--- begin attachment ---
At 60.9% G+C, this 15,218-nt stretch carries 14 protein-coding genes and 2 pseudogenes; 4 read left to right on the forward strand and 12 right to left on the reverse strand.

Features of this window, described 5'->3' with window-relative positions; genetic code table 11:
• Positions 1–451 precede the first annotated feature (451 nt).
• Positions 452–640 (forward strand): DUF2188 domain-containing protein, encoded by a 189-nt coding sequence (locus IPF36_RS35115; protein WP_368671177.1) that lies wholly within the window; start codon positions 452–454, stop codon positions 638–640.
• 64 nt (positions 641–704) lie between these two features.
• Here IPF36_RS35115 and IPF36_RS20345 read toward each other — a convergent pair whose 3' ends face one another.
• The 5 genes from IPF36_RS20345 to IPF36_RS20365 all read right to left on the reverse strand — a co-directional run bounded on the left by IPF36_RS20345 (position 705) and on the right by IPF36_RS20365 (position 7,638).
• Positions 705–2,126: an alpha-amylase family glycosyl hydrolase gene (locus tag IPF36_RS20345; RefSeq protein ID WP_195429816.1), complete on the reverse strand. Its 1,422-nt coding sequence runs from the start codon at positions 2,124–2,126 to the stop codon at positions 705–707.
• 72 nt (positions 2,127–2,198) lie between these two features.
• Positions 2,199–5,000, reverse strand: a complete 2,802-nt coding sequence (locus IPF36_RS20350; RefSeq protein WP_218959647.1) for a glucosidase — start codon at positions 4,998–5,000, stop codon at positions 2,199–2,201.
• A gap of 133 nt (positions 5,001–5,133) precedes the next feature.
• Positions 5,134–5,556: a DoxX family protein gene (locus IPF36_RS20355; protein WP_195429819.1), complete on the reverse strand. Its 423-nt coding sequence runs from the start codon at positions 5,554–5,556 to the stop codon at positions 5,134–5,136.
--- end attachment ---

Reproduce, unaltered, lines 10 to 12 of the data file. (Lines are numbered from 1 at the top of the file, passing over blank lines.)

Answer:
• Positions 2,199–5,000, reverse strand: a complete 2,802-nt coding sequence (locus IPF36_RS20350; RefSeq protein WP_218959647.1) for a glucosidase — start codon at positions 4,998–5,000, stop codon at positions 2,199–2,201.
• A gap of 133 nt (positions 5,001–5,133) precedes the next feature.
• Positions 5,134–5,556: a DoxX family protein gene (locus IPF36_RS20355; protein WP_195429819.1), complete on the reverse strand. Its 423-nt coding sequence runs from the start codon at positions 5,554–5,556 to the stop codon at positions 5,134–5,136.